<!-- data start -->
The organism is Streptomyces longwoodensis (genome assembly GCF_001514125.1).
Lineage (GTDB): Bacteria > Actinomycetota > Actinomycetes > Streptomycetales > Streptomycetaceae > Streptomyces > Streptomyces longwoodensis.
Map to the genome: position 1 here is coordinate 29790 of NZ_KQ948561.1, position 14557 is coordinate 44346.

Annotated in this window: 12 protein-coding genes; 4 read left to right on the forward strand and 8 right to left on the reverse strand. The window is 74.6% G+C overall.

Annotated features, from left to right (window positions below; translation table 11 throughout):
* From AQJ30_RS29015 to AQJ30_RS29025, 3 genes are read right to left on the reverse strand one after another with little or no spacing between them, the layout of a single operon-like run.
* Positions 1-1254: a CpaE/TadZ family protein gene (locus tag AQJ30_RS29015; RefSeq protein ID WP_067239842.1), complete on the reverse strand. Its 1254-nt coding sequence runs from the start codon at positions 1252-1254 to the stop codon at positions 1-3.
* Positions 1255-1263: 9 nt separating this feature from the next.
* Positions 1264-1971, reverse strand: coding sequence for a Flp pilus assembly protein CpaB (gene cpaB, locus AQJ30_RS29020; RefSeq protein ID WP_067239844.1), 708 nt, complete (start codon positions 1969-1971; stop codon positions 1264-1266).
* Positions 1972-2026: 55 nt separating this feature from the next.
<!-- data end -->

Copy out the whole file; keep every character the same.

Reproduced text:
The organism is Streptomyces longwoodensis (genome assembly GCF_001514125.1).
Lineage (GTDB): Bacteria > Actinomycetota > Actinomycetes > Streptomycetales > Streptomycetaceae > Streptomyces > Streptomyces longwoodensis.
Map to the genome: position 1 here is coordinate 29790 of NZ_KQ948561.1, position 14557 is coordinate 44346.

Annotated in this window: 12 protein-coding genes; 4 read left to right on the forward strand and 8 right to left on the reverse strand. The window is 74.6% G+C overall.

Annotated features, from left to right (window positions below; translation table 11 throughout):
* From AQJ30_RS29015 to AQJ30_RS29025, 3 genes are read right to left on the reverse strand one after another with little or no spacing between them, the layout of a single operon-like run.
* Positions 1-1254: a CpaE/TadZ family protein gene (locus tag AQJ30_RS29015; RefSeq protein ID WP_067239842.1), complete on the reverse strand. Its 1254-nt coding sequence runs from the start codon at positions 1252-1254 to the stop codon at positions 1-3.
* Positions 1255-1263: 9 nt separating this feature from the next.
* Positions 1264-1971, reverse strand: coding sequence for a Flp pilus assembly protein CpaB (gene cpaB, locus AQJ30_RS29020; RefSeq protein ID WP_067239844.1), 708 nt, complete (start codon positions 1969-1971; stop codon positions 1264-1266).
* Positions 1972-2026: 55 nt separating this feature from the next.